In March 2022, the Global Crisis Response Group on Food, Energy, and Finance, launched by the Secretary-General, was mandated to provide joint analysis and policy recommendations from the whole of the United Nations System. The group is periodically publishing briefs. At the same time, the United Nations General Assembly (UNGA) adopted resolution 76/264, entitled “State of global food insecurity”, urging the international community to jointly support countries affected by the food security crisis.

On July 18, a high-level event held at the UN headquarters in New York, titled, “Time to Act Together:  Coordinating Policy Responses to the Global Food Crisis,” urged bold, coordinated action to tackle global food crises.

Black Sea Grain Initiative

As a result of the urgent calls to avoid hunger in several countries in the Middle East and Africa, Turkey encouraged diplomatic talks between Russia and Ukraine with the involvement of the UN Secretary-General Antonio Gutierrez. The central idea was to establish a safe “wheat corridor in the Black Sea” to deliver urgent needs for several of the Middle East and North African countries that are dependent on importing wheat from Ukraine, including Egypt, Lebanon, and Libya. Many other countries in Africa are waiting for food aid from the WFP to survive for the wheat trade arrangements. Talks continued for a few months, with no results due to security reasons. Insurance companies were reluctant to underwrite shipments from the Black Sea. For a long time, both parties were not convinced of each other’s good faith and Russia wanted the economic embargo to be lifted. Finally, in August, the two countries signed separate agreements in Istanbul to start grain shipments from Ukrainian ports through the Black Sea, supposedly intended to reach countries throughout the world desperately waiting for vital food and fertilizer exports from Ukraine.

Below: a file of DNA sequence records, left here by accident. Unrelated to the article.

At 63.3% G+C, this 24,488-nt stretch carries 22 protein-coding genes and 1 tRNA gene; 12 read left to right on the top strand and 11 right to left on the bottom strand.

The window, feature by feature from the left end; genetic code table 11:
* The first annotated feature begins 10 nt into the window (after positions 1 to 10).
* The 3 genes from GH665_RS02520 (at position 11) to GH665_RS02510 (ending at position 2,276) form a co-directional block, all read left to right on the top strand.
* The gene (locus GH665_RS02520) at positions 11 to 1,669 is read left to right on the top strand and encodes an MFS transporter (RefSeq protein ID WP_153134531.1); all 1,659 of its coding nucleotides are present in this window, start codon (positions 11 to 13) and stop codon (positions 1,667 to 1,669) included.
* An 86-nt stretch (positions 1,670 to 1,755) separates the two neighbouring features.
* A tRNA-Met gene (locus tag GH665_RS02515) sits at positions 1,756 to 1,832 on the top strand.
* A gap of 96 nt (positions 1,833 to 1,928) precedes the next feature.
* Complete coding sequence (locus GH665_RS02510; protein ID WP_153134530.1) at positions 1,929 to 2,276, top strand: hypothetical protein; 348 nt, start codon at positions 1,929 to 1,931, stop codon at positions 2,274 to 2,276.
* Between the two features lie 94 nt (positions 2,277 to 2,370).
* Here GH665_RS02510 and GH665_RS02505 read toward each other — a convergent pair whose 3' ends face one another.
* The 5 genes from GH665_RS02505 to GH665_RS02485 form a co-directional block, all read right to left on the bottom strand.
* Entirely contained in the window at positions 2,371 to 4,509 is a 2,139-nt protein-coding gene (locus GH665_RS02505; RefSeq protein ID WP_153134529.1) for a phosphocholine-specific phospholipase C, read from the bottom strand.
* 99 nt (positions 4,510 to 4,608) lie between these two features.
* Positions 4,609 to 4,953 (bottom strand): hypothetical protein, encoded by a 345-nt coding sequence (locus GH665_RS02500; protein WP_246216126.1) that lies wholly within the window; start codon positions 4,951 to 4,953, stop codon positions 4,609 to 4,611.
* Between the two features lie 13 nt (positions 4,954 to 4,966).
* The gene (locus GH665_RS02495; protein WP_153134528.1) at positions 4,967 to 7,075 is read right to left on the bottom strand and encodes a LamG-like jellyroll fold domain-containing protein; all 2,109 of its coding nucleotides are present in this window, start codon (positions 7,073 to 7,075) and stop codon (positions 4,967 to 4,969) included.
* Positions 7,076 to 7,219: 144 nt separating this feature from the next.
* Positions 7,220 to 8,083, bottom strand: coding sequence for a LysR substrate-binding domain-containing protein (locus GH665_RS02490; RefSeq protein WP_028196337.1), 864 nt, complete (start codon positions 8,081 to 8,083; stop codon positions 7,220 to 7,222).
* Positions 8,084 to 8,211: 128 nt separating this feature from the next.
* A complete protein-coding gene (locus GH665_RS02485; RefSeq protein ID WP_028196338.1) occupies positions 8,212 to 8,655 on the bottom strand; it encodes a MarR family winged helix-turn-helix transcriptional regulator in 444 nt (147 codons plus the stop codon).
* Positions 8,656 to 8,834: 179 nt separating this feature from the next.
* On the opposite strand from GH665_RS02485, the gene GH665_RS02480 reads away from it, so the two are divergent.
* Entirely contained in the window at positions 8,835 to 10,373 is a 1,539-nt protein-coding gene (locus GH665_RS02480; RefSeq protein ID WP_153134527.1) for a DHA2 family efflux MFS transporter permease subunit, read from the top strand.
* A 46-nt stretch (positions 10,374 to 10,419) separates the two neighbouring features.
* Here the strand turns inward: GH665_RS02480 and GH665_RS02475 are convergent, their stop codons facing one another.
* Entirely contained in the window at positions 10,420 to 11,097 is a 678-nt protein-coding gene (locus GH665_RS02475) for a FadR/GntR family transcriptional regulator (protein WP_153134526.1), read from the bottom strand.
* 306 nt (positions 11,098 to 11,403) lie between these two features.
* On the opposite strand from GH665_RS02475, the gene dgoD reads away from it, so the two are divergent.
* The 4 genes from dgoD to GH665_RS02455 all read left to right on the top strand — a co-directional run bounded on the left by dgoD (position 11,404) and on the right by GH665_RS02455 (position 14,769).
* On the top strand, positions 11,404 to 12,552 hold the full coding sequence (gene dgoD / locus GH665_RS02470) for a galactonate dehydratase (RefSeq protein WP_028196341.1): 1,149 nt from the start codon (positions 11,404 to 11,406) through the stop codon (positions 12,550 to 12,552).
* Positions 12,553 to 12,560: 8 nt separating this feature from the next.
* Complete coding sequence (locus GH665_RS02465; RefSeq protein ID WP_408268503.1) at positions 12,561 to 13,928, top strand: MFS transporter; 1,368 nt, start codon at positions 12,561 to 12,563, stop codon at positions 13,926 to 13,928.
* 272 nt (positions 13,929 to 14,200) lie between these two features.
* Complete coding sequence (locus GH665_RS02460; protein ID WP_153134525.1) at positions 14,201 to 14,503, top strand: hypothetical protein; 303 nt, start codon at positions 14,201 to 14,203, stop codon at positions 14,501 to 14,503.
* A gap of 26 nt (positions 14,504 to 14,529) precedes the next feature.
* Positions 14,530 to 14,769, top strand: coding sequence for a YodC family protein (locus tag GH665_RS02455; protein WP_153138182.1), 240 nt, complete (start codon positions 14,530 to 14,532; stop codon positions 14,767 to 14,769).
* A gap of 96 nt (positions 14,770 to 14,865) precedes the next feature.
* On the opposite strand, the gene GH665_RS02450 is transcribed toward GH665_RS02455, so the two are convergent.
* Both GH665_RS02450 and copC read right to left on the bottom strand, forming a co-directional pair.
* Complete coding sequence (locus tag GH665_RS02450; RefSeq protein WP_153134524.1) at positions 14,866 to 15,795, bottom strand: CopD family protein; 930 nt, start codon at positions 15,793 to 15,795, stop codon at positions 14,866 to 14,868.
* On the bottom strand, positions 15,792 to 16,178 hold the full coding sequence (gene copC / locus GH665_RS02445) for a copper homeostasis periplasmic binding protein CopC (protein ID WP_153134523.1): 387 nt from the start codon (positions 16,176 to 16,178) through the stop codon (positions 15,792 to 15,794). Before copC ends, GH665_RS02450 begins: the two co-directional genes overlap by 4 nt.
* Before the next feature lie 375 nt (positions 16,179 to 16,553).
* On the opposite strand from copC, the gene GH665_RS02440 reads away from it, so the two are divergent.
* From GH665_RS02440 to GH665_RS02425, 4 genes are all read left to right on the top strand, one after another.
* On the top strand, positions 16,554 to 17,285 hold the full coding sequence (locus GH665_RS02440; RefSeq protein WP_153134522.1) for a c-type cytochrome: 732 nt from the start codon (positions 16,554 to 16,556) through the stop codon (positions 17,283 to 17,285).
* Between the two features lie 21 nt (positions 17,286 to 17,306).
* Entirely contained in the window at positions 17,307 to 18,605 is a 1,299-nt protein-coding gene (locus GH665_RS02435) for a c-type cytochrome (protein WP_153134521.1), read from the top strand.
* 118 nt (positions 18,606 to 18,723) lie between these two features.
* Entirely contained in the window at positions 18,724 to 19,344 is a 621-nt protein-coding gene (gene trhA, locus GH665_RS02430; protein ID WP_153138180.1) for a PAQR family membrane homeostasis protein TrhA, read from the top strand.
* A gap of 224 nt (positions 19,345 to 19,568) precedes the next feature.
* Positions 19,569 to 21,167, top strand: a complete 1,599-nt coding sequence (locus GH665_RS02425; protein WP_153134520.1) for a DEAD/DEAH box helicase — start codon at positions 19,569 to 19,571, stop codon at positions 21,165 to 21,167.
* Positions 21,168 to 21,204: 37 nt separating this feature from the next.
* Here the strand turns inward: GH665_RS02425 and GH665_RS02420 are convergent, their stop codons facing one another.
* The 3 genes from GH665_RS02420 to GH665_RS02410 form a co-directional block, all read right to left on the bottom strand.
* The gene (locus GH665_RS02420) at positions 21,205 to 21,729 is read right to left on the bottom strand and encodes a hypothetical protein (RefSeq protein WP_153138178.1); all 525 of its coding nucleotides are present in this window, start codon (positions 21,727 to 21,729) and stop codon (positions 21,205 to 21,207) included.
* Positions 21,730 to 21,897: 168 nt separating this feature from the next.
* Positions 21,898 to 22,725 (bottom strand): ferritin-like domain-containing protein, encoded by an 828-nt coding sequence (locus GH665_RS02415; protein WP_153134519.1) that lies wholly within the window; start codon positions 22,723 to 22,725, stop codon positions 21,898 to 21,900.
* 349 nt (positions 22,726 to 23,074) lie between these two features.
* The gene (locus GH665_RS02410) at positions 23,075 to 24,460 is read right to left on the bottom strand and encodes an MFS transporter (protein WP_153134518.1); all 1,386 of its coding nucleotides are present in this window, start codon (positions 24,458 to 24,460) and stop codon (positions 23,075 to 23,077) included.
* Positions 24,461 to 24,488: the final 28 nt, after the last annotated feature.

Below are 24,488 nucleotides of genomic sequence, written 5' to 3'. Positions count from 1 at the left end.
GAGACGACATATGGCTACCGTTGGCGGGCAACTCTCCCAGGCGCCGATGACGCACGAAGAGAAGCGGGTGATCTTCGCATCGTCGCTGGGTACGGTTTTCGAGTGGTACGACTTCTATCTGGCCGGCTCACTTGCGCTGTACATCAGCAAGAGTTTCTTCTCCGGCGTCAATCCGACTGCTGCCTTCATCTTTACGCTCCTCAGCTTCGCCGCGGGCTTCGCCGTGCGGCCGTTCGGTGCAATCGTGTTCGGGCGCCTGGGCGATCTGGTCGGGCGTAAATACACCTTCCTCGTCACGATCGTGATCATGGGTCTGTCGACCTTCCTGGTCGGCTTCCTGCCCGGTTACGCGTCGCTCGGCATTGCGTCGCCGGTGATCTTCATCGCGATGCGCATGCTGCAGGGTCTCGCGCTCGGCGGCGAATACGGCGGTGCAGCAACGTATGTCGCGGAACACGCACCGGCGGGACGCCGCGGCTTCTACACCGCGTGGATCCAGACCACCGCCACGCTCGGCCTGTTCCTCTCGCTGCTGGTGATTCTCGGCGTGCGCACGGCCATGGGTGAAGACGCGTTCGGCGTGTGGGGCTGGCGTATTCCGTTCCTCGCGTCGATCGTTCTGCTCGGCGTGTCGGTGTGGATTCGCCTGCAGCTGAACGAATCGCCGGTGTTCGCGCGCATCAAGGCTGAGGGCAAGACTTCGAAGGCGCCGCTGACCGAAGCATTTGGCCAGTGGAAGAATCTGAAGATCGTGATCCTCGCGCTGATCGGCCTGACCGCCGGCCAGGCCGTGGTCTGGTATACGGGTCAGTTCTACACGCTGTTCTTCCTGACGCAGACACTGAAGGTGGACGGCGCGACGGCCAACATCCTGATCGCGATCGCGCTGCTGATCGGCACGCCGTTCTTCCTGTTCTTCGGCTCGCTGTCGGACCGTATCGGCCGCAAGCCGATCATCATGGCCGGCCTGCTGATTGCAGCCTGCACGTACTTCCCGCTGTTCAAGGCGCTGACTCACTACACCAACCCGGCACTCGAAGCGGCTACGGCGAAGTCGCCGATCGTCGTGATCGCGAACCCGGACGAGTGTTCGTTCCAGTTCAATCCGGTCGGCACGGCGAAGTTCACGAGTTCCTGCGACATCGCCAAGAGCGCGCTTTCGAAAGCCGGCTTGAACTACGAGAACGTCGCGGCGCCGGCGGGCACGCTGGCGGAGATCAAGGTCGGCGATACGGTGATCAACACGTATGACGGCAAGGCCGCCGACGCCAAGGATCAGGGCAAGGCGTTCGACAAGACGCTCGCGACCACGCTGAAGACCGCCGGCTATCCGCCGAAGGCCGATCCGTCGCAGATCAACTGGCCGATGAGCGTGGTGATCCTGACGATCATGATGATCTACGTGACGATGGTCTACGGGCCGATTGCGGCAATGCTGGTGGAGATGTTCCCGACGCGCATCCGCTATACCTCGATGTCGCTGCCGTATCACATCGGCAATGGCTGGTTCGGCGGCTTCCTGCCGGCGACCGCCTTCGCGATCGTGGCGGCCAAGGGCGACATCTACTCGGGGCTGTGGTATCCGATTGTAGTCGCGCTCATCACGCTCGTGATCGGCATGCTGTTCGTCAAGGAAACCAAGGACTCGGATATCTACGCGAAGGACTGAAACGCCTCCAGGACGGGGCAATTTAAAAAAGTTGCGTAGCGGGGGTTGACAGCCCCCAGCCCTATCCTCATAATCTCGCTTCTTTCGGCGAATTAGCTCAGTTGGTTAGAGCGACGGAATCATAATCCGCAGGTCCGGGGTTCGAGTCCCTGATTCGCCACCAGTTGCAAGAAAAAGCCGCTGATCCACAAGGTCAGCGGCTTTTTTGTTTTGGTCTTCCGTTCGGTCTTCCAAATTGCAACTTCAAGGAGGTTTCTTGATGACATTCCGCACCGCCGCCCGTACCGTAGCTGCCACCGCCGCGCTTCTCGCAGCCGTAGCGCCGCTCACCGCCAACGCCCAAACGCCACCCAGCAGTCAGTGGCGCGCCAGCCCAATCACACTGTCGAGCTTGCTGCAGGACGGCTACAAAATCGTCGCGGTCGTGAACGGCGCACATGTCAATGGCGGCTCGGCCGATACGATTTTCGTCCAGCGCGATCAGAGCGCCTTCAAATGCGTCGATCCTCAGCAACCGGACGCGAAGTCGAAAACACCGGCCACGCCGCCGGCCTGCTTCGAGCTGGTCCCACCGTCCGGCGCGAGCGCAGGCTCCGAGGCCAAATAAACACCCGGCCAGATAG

According to the 14th September 2022 Progress report of the Joint Coordination Center in Istanbul, 136 vessels left Ukrainian ports carrying a total of three million metric tons of grains and other foodstuffs. Among them, only 27% of this amount reached low and lower-middle income countries (Egypt 8%, Iran and India 4%, Bangladesh, Kenya, and Sudan 2% each, Lebanon, Yemen, Somalia, Djibouti 1% each, and Tunisia less than 1%); 26% went to upper middle-income countries; and 47% to high-income countries. This distribution has been widely criticized as only one-third of the shipments went directly to the lower-income countries most in need. 

Geopolitics of Food Security

The global spillover of the Ukrainian war not only spiked food and oil prices and disrupted food systems in ways additional to inflation concerns, but also created geopolitical concerns.  Suddenly, at the most recent G-7 and G-20 meetings food moved to the top of the agenda. Countries started to revise their food trade rules, changed priorities depending on the strategic importance of each food item, and reduced or banned exports. US Treasury Secretary Janet Yellen urged global leaders to halt stockpiling and export restrictions on food and to provide financial assistance to countries and people struggling with food insecurity. Some countries tried to create regional food hubs and prioritized local markets rather than relying on global food systems.  

Undoubtedly the food price spike had a more severe impact in low-income countries than in the developed world—especially in the African continent net food importer countries and some South Asian countries, such as Pakistan and Bangladesh—as food and fertilizers prices quadrupled, and the median family budget spending on food in these countries rose to more than 60%.